A crawler, also known as a spider or a bot, is the software Google uses to process and index the content of webpages. The AdSense crawler visits your site to determine its content in order to provide relevant ads.
Here are some important facts to know about the AdSense crawler:
The crawler report is updated weekly
The crawl is performed automatically and Google is not able to accommodate requests for more frequent crawling.
The AdSense crawler is different from the Google crawler
The two crawlers are separate, but they do share a cache. Google does this to avoid both crawlers requesting the same pages, thereby helping publishers conserve their bandwidth. Similarly, the Search Console crawler is separate.
Resolving AdSense crawl issues will not resolve issues with the Google crawl
Resolving the issues listed on your Crawler access page will have no impact on your placement within Google search results.
The crawler indexes by URL
Google crawler will access site.com and www.site.com separately. However, Google crawler will not count site.com and site.com/#anchor separately.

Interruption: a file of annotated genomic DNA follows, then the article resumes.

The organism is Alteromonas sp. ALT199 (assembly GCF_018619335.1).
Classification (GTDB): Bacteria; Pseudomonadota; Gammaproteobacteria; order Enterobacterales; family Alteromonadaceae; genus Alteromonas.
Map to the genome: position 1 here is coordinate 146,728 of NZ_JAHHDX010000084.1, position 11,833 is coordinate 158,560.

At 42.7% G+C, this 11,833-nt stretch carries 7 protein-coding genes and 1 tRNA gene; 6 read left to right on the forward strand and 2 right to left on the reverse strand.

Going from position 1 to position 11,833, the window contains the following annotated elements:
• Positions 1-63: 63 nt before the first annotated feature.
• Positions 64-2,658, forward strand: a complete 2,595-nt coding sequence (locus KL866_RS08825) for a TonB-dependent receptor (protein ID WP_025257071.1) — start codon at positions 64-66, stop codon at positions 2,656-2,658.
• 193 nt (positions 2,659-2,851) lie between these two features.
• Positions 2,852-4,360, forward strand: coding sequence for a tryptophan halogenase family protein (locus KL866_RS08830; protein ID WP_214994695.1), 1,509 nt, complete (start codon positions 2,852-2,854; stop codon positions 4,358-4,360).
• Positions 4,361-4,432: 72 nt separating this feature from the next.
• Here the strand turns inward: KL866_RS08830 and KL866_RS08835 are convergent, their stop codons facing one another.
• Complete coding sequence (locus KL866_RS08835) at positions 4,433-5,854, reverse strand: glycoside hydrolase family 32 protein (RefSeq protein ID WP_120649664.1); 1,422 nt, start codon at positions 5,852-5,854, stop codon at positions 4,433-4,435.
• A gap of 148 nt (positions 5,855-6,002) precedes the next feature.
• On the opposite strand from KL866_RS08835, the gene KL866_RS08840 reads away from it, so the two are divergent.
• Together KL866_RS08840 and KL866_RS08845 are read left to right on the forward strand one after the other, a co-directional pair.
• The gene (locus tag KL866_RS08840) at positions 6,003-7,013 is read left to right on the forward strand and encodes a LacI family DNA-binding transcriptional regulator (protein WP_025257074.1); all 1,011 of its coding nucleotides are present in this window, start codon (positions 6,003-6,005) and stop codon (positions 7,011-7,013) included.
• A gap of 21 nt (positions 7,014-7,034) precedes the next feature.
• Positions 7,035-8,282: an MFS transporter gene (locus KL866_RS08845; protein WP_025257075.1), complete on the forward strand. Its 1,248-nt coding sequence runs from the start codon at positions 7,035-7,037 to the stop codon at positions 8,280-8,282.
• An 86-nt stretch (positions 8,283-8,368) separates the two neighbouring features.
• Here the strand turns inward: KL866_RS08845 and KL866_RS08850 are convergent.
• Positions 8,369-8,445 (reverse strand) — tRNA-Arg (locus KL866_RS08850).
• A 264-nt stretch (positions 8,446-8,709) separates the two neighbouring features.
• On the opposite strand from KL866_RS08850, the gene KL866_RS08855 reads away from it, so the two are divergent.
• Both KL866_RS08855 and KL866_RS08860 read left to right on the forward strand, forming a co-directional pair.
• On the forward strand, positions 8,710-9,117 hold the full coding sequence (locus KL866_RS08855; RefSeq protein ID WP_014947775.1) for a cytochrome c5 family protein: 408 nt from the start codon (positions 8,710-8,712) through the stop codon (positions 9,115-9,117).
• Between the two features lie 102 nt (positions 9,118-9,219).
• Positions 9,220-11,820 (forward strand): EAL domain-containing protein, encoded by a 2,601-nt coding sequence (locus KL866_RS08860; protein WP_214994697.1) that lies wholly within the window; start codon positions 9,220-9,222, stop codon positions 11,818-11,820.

The crawler won’t access pages or directories prohibited by a robots.txt file
Both the Google and AdSense Mediapartners crawlers honor your robots.txt file. If your robot.txt file prohibits access to certain pages or directories, then they will not be crawled.
Note that if you’re serving ads on pages that are being roboted out with the line User-agent: *, then the AdSense crawler will still crawl these pages. To prevent the AdSense crawler from accessing your pages, you need to specify User-agent: Mediapartners-Google in your robots.txt file.
The crawler will attempt to access URLs only where Google ad tags are implemented
Only pages displaying Google ads should be sending requests to its systems and being crawled.
The crawler will attempt to access pages that redirect
When you have “original pages” that redirect to other pages, Google crawler must access the original pages to determine that a redirect is in place. Therefore, Google crawler’s visit to the original pages will appear in your access logs.
At this time, Google is unable to control how often its crawlers index the content on your site. Crawling is done automatically by Google bots. If you make changes to a page, it may take up to 1 or 2 weeks before the changes are reflected in Google index.